Thursday, July 29, 2010

‘Mythology and Mysticism’

Mythology Cafe, the New York City chapter of the Joseph Campbell Foundation, met for its monthly dinner-lecture last night, despite the disruption in the neighborhood caused by the visit of President Obama across the street. Our topic was “Mythology and Mysticism” in a conversation capably led by Morrin Bass, one of the principals of the New York Awareness Center.

The understanding of mysticism presented at Mythology Cafe causes me to concentrate especially intently to follow what is being said, as one might if conversing with a person whose primary language is foreign. It is a language barrier I encounter almost every time I attend these meetings. This is not because I’m any kind of ascetic follower of a messiah (I am far more interested in the messages than the messengers), but because I think I see the group’s terminology as the product of modern innovating; it is mostly a pastiche of Jungian psychology and what I can only call “New Age” self-improvement. I am not complaining – and it must be remembered we’re part of the Joseph Campbell Foundation! – but I always think there is a larger context that goes unmentioned or even missed.

In leading our discussion, Dr. Bass explained the purposes of mythology and mysticism, saying, in part, that both are necessary in the communication between the subconscious and the conscious, a process that is essential to those who want to change themselves, which she said is the essence of spirituality. Myths are stories that transcend space and time, using universal archetypes to reach each person on an individual level.

Mysticism, if I understood her correctly, offers a means to affect reality.

Tapping into a modern story to illustrate how transcending time and space can alter contemporary reality, she reminded us of the more serious implications of Back to the Future.

The very popular comedy is a fun movie, for sure, but also one that depicts a youth, with the aid of a wizard-figure, who journeys back through time to “tweak” the character of his father and reshape the present. “It’s up to us what to take as reality,” she said. “Our past can be our future. Our future could be our past.” Persephone, Orpheus, Beowulf, and others were cited as examples of ageless stories of transcending existence.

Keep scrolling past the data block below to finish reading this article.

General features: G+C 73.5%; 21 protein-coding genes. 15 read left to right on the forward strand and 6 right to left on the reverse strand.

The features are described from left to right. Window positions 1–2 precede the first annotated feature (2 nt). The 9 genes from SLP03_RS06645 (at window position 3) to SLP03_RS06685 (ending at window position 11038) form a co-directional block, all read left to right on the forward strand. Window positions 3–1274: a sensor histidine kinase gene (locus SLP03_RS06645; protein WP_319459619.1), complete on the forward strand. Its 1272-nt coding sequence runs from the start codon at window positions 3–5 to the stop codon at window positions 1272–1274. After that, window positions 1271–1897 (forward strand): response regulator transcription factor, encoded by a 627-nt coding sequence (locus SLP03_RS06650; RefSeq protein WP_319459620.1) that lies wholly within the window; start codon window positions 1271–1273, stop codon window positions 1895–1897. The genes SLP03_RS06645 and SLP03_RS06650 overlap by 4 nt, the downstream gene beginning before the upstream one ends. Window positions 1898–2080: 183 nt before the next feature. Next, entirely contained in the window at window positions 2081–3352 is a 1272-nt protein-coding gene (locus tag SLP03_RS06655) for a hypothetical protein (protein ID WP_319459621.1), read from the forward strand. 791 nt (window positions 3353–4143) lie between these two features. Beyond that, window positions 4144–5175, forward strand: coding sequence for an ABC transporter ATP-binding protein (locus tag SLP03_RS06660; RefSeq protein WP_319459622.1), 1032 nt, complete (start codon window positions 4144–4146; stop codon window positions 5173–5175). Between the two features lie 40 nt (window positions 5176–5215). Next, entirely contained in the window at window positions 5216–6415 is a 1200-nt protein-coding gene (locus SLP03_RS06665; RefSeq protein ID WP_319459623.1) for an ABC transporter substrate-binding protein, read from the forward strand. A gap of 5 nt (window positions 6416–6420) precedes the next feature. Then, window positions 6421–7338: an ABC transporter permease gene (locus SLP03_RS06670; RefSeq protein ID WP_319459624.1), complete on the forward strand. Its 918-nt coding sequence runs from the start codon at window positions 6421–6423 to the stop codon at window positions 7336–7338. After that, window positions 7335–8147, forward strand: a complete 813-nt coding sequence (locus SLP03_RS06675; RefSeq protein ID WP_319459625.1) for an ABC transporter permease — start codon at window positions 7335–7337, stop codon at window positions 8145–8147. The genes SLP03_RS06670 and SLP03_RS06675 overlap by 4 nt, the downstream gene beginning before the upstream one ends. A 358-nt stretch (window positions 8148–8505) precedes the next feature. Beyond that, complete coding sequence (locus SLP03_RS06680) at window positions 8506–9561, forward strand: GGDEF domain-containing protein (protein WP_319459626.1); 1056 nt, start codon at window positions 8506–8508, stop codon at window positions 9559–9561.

My own understanding of mysticism is best expressed by the great F.E. Peters, a favorite professor during my university days. From his book Judaism, Christianity, and Islam: The Works of the Spirit, excerpted:

Mysticism is sometimes taken as the esoteric understanding of God and His works given to a few chosen souls, or as the immediate apprehension of, and even identity with, God Himself. In either case, mysticism found a profound, if occasionally troubled, place in Judaism, Christianity, and Islam.

The sources of the trouble are not far to seek. For one thing, such a privileged understanding seemed to create ‘a church within a church,’ an elite group of believers who, if they did not often trouble those latter members of the flock, certainly troubled their shepherds. And among some of the adepts, their special understanding, their ‘gnosis,’ which they at least thought was more profound, and perhaps even more authentic, than that possessed by the ordinary believer, had the effect of reducing what might be called ‘ordinary revelation’ to an inferior status and, as an occasional corollary, of freeing the adept from the ‘ordinary observance’ prescribed by that other, public revelation. And finally, the mystic’s intuitive leap into the neighborhood, or even the very bosom, of God seemed to violate one of the most profound and strongly held beliefs of the three monotheistic faiths, that in the utter transcendence, the absolute otherness, of God.

Professor Peters’ take on mysticism surely is not foreign to Freemasonry, certain avenues of which are traveled by brethren who discern in its rituals and symbols secrets they appropriate for themselves. I admit to being guilty of this to an extent, but the position held by myself and those like me is not necessarily of our own making. When a member of a private society that exists to explore morality, eschatology, and other adult concerns always is surrounded by fellow members who offer nothing but “kid tested, mother approved” frivolity, even his simple sincerity in studying the rituals and lectures can make him look like an isolated hermit by comparison. He may resign himself to that identity, or embrace it, but it is not entirely of his own creation.

If a man knows more than others,
he becomes lonely.
C.G. Jung

Everybody should be actuated by both an acknowledgement of a need for self-improvement, and by a strong desire to work toward and achieve that development. I have to do a better job of understanding that there are different methods and language others employ toward that end.

The next meeting of Mythology Cafe will take place Wednesday, August 11 at 7 p.m. at Ciao Stella, located on Sullivan Street, between Bleecker and Third. The topic will be “The Evolution of Religious Belief.” Click here for a description of the topic.


No comments: